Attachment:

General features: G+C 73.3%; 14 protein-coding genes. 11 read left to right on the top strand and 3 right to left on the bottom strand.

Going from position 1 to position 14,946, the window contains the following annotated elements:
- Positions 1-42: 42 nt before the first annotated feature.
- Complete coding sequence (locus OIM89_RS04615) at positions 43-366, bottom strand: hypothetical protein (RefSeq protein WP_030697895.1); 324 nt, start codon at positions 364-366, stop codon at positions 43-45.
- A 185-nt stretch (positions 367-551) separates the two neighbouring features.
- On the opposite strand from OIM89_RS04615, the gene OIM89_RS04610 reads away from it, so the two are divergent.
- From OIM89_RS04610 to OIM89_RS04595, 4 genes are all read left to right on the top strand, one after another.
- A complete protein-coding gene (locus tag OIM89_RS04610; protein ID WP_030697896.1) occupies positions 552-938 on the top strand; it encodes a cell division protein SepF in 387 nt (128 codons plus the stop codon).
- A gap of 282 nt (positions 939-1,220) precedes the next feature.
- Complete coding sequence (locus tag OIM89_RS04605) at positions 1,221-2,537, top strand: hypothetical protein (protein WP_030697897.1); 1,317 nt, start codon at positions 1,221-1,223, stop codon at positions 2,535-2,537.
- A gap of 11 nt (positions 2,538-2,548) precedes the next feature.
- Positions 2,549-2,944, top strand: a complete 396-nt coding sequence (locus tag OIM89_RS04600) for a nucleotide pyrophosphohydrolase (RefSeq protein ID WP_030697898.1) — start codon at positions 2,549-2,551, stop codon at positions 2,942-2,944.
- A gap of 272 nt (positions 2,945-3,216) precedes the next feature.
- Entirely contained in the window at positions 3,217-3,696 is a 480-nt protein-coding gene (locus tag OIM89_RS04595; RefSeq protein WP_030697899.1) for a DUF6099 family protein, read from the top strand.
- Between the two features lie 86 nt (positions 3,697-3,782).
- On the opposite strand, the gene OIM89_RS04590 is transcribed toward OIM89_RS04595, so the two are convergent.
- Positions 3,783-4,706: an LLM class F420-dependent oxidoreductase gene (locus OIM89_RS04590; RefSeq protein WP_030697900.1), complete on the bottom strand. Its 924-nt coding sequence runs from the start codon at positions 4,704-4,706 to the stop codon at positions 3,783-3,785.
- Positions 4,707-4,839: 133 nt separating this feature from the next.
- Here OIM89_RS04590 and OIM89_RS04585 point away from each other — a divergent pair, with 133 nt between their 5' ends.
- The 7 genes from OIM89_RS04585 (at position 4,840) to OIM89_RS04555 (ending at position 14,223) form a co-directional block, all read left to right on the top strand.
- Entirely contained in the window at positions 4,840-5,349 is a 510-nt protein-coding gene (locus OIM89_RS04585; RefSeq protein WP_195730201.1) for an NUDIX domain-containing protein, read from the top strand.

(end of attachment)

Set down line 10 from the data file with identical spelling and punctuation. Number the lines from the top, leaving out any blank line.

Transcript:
- Complete coding sequence (locus tag OIM89_RS04605) at positions 1,221-2,537, top strand: hypothetical protein (protein WP_030697897.1); 1,317 nt, start codon at positions 1,221-1,223, stop codon at positions 2,535-2,537.